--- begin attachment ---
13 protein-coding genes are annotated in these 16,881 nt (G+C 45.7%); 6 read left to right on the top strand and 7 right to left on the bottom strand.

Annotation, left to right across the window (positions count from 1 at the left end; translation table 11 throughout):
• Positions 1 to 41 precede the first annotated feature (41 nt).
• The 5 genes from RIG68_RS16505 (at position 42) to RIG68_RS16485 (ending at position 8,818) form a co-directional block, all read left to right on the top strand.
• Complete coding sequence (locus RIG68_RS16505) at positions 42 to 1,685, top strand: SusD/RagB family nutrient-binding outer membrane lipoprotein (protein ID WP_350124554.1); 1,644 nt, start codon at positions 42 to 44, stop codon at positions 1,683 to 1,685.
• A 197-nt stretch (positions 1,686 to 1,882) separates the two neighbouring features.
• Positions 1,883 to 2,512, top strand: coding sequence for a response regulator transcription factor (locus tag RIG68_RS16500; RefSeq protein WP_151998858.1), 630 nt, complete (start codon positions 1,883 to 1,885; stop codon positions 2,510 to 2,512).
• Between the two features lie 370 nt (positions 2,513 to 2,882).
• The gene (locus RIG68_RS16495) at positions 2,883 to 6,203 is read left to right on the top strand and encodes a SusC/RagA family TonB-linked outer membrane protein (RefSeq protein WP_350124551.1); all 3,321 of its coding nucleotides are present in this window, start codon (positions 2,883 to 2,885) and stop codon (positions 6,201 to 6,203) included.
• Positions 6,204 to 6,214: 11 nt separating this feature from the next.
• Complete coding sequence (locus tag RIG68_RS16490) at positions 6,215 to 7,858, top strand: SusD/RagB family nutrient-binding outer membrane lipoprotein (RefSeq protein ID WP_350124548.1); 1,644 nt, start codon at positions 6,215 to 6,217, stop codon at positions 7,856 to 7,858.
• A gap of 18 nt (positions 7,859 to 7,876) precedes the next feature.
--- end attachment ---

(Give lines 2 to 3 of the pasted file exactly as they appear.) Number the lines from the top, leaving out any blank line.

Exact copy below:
Annotation, left to right across the window (positions count from 1 at the left end; translation table 11 throughout):
• Positions 1 to 41 precede the first annotated feature (41 nt).